Students from Notre Dame High School recently repaired and repainted a statue of Mary that had been damaged from being outside. LEFT: Alexis Alfaro (foreground) and Emily Rubio (background). LEFT CENTER: Members of the art club. RIGHT CENTER: Destiny Chavez. RIGHT: From left to right, Ayanna Grunwald, Claudette Goux, Yessenia Barron and Emily Rubio.
RIVERSIDE—In October, students from Notre Dame High School’s Art Club completed a project to restore a statue of the Virgin Mary that was weathered from sitting outdoors in the school garden.
Seven students from the Art Club – Alexis Alfaro, Destiny Chavez, Angelica Cruz, Aliyah Gonzalez, Ayanna Grunwald, Emily Rubio and Elizabeth Tran – participated in the restoration, assisted by their club moderator Yessenia Barron, who is also a fine arts teacher at Notre Dame. The students each contributed at least two hours to the project, working on it after school.
“The students and I were inspired by our school community. We felt that by contributing to the school garden, we would be able to create a space for students to draw closer to God’s creation and to Mother Mary,” said Barron.
At the suggestion of Claudette Goux, a French and photography teacher and club moderator for the Gardening Club, the Art Club began work on restoring the statue.
“We started with club members washing the statue and cleaning every crevice with soap and water. The students then started to paint the large areas and work their way down to the smaller details and plenty of touch-ups to the face, hands, feet and robe,” said Barron.
Another change to the statue is to the face – one of the students suggested changing the Blessed Mother’s expression so that her eyes are now closed in prayer. “Now Mother Mary is in a manner where she is praying and watching over God’s creation,” said Barron.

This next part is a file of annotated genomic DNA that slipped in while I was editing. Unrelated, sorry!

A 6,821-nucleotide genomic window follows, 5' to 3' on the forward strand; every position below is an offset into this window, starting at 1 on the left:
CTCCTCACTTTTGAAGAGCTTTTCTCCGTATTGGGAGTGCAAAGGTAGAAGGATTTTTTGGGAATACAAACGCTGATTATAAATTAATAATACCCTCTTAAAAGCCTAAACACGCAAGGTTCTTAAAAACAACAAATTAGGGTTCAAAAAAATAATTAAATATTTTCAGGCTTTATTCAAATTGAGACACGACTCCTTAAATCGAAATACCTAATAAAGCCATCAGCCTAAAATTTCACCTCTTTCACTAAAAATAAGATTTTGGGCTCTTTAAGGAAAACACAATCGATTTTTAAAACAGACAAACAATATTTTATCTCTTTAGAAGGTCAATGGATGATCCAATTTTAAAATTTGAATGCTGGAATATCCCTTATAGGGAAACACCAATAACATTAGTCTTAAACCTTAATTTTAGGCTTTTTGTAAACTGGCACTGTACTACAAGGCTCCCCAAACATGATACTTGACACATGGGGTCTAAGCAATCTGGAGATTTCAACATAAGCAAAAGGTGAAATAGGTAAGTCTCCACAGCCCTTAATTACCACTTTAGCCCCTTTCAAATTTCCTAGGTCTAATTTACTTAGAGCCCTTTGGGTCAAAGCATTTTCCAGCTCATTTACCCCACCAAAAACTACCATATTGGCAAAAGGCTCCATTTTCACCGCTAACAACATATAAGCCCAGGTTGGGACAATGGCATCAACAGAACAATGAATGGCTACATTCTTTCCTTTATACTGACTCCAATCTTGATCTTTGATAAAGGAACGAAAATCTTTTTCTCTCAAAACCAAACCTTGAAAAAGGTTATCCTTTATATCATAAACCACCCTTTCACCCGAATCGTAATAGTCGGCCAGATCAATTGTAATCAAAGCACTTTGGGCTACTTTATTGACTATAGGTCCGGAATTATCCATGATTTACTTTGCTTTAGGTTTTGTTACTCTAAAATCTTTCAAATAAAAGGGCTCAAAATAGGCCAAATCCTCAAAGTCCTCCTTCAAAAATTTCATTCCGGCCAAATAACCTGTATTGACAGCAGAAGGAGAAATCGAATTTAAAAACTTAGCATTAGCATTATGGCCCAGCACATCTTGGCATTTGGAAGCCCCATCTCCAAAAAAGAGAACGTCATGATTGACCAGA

The restoration is the third community-oriented project that the Art Club has completed. In 2019, they created a mural for Our Lady of Perpetual Help School, Riverside, and in 2020, they painted the crest logo for Notre Dame.
“[These three projects] have allowed us to live out our school’s mission statement by engaging with the community and showing the true definition of Cor Unum et Anima Una,” said Barron. Cor Unum et Anima Una translates to One Heart and One Spirit and is the Riverside school’s charism.
The seven students who participated in the project were recognized with the Cor Unum Award, an honor given to students who exemplify the school’s charism through their actions.
“It was a lovely opportunity to restore the Mother Mary statue ... it brought a new light to the school garden. Overall, it allowed us to reflect as a club on what it means to give back to our school community. The students did an outstanding job in restoring the statue and I am very proud of each of them for volunteering their time towards this project,” said Barron.